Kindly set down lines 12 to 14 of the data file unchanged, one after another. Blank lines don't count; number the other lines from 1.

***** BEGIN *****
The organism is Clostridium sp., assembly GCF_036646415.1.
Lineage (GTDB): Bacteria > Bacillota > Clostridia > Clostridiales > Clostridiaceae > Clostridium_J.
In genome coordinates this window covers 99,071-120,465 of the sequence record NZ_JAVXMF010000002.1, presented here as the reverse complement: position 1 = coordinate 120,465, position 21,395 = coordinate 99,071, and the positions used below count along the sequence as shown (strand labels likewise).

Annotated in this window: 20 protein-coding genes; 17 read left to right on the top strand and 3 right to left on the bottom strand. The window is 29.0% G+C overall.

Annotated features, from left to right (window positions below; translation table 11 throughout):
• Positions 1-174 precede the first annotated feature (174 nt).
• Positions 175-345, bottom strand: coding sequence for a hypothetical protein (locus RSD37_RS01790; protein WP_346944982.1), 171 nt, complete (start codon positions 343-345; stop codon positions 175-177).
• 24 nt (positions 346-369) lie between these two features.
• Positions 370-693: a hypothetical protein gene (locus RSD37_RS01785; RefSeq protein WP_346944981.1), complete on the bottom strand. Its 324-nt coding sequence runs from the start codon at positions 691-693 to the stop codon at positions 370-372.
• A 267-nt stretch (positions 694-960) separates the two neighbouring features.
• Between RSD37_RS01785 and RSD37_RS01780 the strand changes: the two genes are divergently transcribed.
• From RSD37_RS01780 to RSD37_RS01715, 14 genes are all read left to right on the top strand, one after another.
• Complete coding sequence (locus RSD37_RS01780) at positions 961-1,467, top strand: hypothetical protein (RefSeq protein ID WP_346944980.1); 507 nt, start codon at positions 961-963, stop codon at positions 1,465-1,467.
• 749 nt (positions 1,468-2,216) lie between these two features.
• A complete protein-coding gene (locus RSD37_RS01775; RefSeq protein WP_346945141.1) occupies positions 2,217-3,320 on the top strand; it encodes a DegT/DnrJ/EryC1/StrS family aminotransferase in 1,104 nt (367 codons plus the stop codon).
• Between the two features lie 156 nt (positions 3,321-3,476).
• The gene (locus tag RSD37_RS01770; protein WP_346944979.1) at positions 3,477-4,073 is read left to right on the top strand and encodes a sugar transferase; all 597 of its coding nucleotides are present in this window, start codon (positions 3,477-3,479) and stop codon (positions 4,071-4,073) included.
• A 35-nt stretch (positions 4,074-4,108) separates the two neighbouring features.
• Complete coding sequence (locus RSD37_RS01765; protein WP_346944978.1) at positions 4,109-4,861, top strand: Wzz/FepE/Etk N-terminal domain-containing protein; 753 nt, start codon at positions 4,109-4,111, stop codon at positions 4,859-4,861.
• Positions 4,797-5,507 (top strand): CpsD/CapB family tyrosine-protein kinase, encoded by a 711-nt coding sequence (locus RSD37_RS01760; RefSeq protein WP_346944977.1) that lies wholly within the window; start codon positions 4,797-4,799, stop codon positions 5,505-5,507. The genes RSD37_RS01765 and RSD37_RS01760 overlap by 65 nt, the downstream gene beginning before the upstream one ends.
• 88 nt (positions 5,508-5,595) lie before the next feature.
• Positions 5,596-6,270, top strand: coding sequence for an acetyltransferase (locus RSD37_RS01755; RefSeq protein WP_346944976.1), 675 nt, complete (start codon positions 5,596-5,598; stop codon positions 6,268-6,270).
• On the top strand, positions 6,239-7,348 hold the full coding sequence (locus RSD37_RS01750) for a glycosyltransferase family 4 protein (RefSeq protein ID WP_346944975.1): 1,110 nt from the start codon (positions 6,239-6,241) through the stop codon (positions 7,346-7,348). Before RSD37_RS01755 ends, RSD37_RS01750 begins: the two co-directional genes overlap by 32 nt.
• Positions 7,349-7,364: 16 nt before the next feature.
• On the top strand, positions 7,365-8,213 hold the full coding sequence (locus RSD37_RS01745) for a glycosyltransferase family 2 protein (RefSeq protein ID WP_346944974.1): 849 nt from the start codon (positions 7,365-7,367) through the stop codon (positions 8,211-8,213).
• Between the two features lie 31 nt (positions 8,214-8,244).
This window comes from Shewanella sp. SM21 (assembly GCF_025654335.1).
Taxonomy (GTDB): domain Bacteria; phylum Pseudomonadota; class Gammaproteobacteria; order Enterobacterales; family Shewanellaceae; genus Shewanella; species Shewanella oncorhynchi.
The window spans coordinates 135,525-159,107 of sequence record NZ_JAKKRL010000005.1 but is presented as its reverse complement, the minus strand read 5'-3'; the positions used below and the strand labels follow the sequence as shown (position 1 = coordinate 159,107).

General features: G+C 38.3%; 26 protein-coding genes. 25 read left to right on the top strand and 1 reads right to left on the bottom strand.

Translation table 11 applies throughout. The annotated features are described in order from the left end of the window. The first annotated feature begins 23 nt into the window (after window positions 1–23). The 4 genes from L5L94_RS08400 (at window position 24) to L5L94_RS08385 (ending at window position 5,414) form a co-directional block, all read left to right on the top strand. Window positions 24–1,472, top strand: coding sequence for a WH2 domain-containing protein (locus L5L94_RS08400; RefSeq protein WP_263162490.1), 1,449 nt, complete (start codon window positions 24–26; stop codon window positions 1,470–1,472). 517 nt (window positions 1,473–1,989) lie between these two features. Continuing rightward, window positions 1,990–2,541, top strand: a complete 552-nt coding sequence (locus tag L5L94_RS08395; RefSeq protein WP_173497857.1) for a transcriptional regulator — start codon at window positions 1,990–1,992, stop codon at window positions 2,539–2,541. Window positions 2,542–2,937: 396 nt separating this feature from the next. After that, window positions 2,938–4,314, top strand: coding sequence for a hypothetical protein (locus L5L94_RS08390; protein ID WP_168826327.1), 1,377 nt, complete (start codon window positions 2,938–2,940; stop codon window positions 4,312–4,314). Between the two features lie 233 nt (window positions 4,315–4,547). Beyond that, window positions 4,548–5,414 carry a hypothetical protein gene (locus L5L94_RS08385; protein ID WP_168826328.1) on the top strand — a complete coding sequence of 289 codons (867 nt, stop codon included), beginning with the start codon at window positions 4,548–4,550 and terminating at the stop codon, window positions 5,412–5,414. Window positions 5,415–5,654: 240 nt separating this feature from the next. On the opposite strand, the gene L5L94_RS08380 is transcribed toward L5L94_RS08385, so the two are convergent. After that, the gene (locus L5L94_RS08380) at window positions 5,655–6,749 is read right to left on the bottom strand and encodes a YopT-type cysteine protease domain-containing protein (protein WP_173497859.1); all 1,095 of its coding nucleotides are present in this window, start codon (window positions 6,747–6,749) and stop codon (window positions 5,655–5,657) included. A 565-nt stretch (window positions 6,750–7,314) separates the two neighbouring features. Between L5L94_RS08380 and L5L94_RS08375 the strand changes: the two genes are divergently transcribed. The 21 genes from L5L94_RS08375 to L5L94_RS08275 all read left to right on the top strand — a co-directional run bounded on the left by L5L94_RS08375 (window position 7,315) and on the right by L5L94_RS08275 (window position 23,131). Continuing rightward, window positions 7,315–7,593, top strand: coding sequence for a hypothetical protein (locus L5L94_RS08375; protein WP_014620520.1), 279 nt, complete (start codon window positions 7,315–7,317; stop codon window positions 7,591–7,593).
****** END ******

• From RSD37_RS01780 to RSD37_RS01715, 14 genes are all read left to right on the top strand, one after another.
• Complete coding sequence (locus RSD37_RS01780) at positions 961-1,467, top strand: hypothetical protein (RefSeq protein ID WP_346944980.1); 507 nt, start codon at positions 961-963, stop codon at positions 1,465-1,467.
• 749 nt (positions 1,468-2,216) lie between these two features.